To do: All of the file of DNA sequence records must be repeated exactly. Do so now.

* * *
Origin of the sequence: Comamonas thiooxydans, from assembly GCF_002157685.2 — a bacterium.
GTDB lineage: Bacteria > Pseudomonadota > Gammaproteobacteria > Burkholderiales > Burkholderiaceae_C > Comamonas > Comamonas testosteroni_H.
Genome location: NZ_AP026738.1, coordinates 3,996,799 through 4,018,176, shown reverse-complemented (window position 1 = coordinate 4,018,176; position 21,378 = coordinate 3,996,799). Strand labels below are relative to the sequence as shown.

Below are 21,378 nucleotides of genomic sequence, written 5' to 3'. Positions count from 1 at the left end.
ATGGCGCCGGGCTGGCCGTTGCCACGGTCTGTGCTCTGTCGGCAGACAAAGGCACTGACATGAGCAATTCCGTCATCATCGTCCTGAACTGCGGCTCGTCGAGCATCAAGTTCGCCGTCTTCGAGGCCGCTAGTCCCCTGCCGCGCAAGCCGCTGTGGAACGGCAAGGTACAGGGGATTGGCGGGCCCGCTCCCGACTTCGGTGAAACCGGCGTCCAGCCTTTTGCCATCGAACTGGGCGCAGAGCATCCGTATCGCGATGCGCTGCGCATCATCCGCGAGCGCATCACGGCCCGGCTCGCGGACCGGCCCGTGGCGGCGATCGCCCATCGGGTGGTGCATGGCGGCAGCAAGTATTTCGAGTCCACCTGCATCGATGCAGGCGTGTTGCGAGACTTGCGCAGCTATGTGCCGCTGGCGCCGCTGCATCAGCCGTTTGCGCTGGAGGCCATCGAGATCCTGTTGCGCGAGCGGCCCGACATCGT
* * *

Origin of the sequence: Comamonas thiooxydans, from assembly GCF_002157685.2 — a bacterium.
GTDB lineage: Bacteria > Pseudomonadota > Gammaproteobacteria > Burkholderiales > Burkholderiaceae_C > Comamonas > Comamonas testosteroni_H.
Genome location: NZ_AP026738.1, coordinates 3,996,799 through 4,018,176, shown reverse-complemented (window position 1 = coordinate 4,018,176; position 21,378 = coordinate 3,996,799). Strand labels below are relative to the sequence as shown.

Below are 21,378 nucleotides of genomic sequence, written 5' to 3'. Positions count from 1 at the left end.
ATGGCGCCGGGCTGGCCGTTGCCACGGTCTGTGCTCTGTCGGCAGACAAAGGCACTGACATGAGCAATTCCGTCATCATCGTCCTGAACTGCGGCTCGTCGAGCATCAAGTTCGCCGTCTTCGAGGCCGCTAGTCCCCTGCCGCGCAAGCCGCTGTGGAACGGCAAGGTACAGGGGATTGGCGGGCCCGCTCCCGACTTCGGTGAAACCGGCGTCCAGCCTTTTGCCATCGAACTGGGCGCAGAGCATCCGTATCGCGATGCGCTGCGCATCATCCGCGAGCGCATCACGGCCCGGCTCGCGGACCGGCCCGTGGCGGCGATCGCCCATCGGGTGGTGCATGGCGGCAGCAAGTATTTCGAGTCCACCTGCATCGATGCAGGCGTGTTGCGAGACTTGCGCAGCTATGTGCCGCTGGCGCCGCTGCATCAGCCGTTTGCGCTGGAGGCCATCGAGATCCTGTTGCGCGAGCGGCCCGACATCGT